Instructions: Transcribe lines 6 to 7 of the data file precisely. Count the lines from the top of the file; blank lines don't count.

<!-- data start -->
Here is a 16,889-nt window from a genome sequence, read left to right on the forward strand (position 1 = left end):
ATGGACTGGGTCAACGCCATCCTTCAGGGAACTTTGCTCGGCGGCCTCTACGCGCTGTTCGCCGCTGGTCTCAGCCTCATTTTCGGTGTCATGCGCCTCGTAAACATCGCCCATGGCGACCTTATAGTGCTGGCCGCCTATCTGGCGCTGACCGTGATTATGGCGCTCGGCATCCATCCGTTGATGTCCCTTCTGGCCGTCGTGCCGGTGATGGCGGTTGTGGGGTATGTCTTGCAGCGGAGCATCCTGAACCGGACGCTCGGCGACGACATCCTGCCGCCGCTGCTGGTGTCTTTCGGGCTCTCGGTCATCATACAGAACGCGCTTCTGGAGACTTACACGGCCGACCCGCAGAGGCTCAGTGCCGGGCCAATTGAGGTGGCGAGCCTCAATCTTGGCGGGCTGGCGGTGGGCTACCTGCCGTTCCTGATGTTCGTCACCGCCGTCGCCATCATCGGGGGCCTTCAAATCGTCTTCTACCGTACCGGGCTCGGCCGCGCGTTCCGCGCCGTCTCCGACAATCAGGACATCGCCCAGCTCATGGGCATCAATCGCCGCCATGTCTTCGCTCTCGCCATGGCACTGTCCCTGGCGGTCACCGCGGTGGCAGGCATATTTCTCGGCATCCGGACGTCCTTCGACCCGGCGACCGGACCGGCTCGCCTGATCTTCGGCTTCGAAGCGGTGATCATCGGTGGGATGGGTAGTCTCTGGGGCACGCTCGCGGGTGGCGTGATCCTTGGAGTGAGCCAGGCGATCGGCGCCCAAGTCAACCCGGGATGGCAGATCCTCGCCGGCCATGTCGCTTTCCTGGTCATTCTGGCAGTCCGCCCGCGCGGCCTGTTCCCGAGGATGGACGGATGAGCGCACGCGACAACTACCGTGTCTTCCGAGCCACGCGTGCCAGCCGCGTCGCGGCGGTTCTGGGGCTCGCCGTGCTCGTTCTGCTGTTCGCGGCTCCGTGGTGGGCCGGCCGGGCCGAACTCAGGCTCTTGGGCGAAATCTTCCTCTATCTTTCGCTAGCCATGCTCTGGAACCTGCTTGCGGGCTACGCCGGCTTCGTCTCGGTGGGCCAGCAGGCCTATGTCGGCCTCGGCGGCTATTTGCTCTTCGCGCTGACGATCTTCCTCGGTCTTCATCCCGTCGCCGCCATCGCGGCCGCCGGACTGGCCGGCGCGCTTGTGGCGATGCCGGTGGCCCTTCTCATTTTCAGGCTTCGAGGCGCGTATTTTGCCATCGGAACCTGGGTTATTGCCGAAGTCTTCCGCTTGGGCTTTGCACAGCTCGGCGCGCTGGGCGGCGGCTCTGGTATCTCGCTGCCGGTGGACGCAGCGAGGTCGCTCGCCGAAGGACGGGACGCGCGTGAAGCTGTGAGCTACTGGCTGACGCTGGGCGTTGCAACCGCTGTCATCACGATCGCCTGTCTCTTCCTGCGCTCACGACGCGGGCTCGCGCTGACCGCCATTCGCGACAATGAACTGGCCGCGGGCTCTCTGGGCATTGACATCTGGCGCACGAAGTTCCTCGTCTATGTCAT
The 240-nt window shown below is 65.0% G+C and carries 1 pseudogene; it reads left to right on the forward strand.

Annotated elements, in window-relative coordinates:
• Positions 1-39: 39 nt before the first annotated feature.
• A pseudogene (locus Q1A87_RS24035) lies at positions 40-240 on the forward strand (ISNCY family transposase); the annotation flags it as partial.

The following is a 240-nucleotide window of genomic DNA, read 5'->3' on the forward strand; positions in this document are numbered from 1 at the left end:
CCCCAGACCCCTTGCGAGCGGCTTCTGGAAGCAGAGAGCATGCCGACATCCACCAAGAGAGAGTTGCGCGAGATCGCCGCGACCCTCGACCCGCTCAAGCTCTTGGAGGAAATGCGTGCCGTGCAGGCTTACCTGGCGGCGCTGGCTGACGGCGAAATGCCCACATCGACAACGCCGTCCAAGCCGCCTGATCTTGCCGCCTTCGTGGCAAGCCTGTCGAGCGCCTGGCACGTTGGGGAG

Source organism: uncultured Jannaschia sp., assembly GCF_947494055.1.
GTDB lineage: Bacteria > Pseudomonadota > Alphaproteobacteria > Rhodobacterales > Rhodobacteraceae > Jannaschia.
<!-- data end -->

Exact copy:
• A pseudogene (locus Q1A87_RS24035) lies at positions 40-240 on the forward strand (ISNCY family transposase); the annotation flags it as partial.

The following is a 240-nucleotide window of genomic DNA, read 5'->3' on the forward strand; positions in this document are numbered from 1 at the left end: